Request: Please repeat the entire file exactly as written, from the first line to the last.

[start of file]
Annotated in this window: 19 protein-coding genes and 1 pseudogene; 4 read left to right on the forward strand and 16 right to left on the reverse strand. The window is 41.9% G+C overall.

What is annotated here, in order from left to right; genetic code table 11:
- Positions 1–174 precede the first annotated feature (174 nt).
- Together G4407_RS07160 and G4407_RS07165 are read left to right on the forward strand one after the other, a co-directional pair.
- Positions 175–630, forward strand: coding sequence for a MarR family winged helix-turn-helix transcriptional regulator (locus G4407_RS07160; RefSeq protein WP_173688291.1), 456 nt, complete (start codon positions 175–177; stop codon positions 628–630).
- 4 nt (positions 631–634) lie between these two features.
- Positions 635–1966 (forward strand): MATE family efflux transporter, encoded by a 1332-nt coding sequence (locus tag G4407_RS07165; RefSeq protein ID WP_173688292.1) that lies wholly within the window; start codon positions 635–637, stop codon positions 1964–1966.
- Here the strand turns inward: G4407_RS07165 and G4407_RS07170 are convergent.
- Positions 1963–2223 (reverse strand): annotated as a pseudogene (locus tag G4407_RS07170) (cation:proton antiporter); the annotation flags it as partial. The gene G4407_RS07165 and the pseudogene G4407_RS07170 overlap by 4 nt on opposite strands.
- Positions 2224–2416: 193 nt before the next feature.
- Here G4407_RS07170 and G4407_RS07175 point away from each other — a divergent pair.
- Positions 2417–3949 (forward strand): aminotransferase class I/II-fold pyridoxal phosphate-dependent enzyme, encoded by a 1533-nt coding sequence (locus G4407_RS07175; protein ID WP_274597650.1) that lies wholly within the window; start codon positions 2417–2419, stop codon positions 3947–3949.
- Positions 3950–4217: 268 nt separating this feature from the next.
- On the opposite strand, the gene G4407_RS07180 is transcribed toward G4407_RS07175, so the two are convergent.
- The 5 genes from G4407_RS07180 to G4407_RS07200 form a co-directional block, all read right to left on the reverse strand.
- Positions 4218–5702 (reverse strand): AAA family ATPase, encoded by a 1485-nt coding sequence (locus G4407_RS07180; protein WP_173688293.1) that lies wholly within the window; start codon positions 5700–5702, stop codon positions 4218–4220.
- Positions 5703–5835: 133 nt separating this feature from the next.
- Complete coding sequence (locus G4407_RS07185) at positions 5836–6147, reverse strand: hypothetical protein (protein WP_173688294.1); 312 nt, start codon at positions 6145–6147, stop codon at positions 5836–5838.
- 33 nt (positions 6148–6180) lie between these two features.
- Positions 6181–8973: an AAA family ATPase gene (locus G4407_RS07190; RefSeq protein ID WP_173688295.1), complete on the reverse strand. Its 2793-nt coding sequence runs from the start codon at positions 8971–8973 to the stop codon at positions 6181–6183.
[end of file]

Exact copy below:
Annotated in this window: 19 protein-coding genes and 1 pseudogene; 4 read left to right on the forward strand and 16 right to left on the reverse strand. The window is 41.9% G+C overall.

What is annotated here, in order from left to right; genetic code table 11:
- Positions 1–174 precede the first annotated feature (174 nt).
- Together G4407_RS07160 and G4407_RS07165 are read left to right on the forward strand one after the other, a co-directional pair.
- Positions 175–630, forward strand: coding sequence for a MarR family winged helix-turn-helix transcriptional regulator (locus G4407_RS07160; RefSeq protein WP_173688291.1), 456 nt, complete (start codon positions 175–177; stop codon positions 628–630).
- 4 nt (positions 631–634) lie between these two features.
- Positions 635–1966 (forward strand): MATE family efflux transporter, encoded by a 1332-nt coding sequence (locus tag G4407_RS07165; RefSeq protein ID WP_173688292.1) that lies wholly within the window; start codon positions 635–637, stop codon positions 1964–1966.
- Here the strand turns inward: G4407_RS07165 and G4407_RS07170 are convergent.
- Positions 1963–2223 (reverse strand): annotated as a pseudogene (locus tag G4407_RS07170) (cation:proton antiporter); the annotation flags it as partial. The gene G4407_RS07165 and the pseudogene G4407_RS07170 overlap by 4 nt on opposite strands.
- Positions 2224–2416: 193 nt before the next feature.
- Here G4407_RS07170 and G4407_RS07175 point away from each other — a divergent pair.
- Positions 2417–3949 (forward strand): aminotransferase class I/II-fold pyridoxal phosphate-dependent enzyme, encoded by a 1533-nt coding sequence (locus G4407_RS07175; protein ID WP_274597650.1) that lies wholly within the window; start codon positions 2417–2419, stop codon positions 3947–3949.
- Positions 3950–4217: 268 nt separating this feature from the next.
- On the opposite strand, the gene G4407_RS07180 is transcribed toward G4407_RS07175, so the two are convergent.
- The 5 genes from G4407_RS07180 to G4407_RS07200 form a co-directional block, all read right to left on the reverse strand.
- Positions 4218–5702 (reverse strand): AAA family ATPase, encoded by a 1485-nt coding sequence (locus G4407_RS07180; protein WP_173688293.1) that lies wholly within the window; start codon positions 5700–5702, stop codon positions 4218–4220.
- Positions 5703–5835: 133 nt separating this feature from the next.
- Complete coding sequence (locus G4407_RS07185) at positions 5836–6147, reverse strand: hypothetical protein (protein WP_173688294.1); 312 nt, start codon at positions 6145–6147, stop codon at positions 5836–5838.
- 33 nt (positions 6148–6180) lie between these two features.
- Positions 6181–8973: an AAA family ATPase gene (locus G4407_RS07190; RefSeq protein ID WP_173688295.1), complete on the reverse strand. Its 2793-nt coding sequence runs from the start codon at positions 8971–8973 to the stop codon at positions 6181–6183.